How to Clean Your Camera Sensor
In this video, I’ll be telling you all you need to know about cleaning your camera sensor. I’ll be showing you the equipment you’ll need, the best practices to use and giving you some tips on how to get your camera’s sensor clean without damaging it.
If you’re seeing little black spots or lines in your pictures and you want to get rid of them, this is the video for you!
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Links to sensor cleaning kits below:
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Synopsis of the video
Let's talk about the equipment that you're going to need. Firstly, you’ll need a sensor cleaning kit that is specific for the size of your camera’s sensor. For example, if you have a full frame camera, you’ll need a full frame cleaning kit (see product links above). Next, you’ll need some sensor cleaning solution or fluid and a blower for blowing dust away. You may also want to get a can of compressed air and a cleaning cloth for more intense dusting.
Cleaning the Sensor
1. Make sure your camera is clean on the outside first, so that no extra dust goes inside. You can use a can of compressed air or your blower brush for this.
2. Blow off dust from the inside of your camera. Take off your lens or your cap that covers your camera, hold your camera upside down and use your blower to blow the dust out.
3. Find the manual sensor cleaning mode in your camera. Make sure at this point you have a full or nearly full battery – this is because your camera’s mirror will shut when the camera turns off and you don’t want that when you’re cleaning it. In my camera, I press ‘menu’ > go to ‘sensor cleaning’ > select ‘clean manually’ > then press ‘okay’. The camera’s mirror will lock up and reveal the sensor. If you have a mirrorless camera, you won’t need to do this as there isn’t a mirror anyway.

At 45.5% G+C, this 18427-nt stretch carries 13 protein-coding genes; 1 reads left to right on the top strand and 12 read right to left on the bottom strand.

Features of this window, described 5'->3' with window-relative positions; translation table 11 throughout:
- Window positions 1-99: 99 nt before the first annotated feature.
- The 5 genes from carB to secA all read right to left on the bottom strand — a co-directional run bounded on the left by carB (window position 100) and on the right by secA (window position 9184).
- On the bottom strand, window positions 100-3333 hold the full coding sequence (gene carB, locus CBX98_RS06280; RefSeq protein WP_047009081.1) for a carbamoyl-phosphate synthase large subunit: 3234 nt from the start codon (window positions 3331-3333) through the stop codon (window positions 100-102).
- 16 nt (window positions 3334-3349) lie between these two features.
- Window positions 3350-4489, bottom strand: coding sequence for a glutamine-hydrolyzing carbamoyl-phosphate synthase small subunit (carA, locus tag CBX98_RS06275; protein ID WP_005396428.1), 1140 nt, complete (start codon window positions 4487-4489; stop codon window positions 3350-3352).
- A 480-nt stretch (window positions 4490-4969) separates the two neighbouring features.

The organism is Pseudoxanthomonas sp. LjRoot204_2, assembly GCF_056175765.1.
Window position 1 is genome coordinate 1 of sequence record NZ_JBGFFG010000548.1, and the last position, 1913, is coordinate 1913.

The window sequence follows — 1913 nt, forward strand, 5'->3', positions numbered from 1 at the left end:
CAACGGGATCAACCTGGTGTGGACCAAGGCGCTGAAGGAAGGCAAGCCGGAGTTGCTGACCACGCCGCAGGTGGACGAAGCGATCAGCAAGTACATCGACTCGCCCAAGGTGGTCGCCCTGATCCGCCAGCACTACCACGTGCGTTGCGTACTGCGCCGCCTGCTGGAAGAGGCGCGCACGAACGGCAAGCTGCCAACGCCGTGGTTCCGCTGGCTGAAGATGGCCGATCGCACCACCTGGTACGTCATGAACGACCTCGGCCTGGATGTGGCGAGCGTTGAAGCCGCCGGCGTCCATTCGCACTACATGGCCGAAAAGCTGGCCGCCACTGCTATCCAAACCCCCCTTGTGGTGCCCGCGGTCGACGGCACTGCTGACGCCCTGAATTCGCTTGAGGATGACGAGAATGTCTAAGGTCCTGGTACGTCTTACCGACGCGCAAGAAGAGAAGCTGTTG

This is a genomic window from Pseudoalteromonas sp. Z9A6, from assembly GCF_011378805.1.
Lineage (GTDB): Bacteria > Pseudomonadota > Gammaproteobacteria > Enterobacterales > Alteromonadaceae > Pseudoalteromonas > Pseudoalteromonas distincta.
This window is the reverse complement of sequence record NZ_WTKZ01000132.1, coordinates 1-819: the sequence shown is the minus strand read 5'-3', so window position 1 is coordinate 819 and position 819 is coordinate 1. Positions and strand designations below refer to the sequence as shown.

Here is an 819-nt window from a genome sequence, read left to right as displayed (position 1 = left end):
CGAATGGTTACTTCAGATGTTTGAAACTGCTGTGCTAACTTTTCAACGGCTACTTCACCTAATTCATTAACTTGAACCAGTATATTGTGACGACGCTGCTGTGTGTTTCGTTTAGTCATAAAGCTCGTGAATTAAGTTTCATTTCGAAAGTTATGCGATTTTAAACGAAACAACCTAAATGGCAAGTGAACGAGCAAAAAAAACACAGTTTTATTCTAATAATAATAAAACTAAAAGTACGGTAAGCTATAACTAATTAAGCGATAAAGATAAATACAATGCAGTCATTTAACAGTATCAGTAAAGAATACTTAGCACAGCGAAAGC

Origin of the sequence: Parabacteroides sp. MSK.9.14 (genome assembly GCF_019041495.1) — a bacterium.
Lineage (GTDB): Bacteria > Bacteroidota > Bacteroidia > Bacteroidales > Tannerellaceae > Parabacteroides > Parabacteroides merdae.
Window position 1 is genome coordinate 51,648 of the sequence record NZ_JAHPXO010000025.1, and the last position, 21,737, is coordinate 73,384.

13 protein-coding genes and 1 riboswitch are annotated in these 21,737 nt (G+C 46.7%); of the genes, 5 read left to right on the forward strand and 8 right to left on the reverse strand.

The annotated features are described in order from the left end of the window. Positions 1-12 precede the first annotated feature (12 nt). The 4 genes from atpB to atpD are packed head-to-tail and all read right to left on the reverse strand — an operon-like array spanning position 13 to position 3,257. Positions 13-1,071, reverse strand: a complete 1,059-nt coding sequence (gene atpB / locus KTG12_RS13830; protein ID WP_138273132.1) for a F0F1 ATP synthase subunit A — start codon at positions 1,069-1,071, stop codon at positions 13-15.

4. Hold your camera upside down again and use the blower to blow out any dust from inside your sensor. Do not use the compressed air here as it could damage your sensor or spurt some liquid out – just use the blower, it’s much safer.
5. You can choose a dry or a wet clean at this point. A dry clean being without using the solution, and a wet clean being with the solution. I recommend the wet clean, especially if your sensor is really dirty. Open your cleaning kit and put a few drops of cleaning solution onto the end of your swab.
6. Lay your camera on a flat surface so you can look down on the sensor.
7. Put your swab onto one end of the sensor, apply a small amount of pressure, pull to the other side of your sensor in one smooth motion. Lift the swab out and put it back in on the other side of your sensor. Pull back in the opposite direction using the other side of your swab. You only need to do this in two movements, that’s it. Then put the swab to one side – you only use them once.
8. Check inside to see if there are any smears of solution on the sensor. Don’t worry if there are small smears, they usually dry themselves.
9. Switch off your camera and the mirror will shut back up.
10. Take your camera outside and take some pictures to see if the dark spots have gone. I recommend shooting into the sky as it’s easier to see dark spots that way. Take your photos onto a computer and look at them on screen.
And that’s it! If you still see spots, just repeat the process again.
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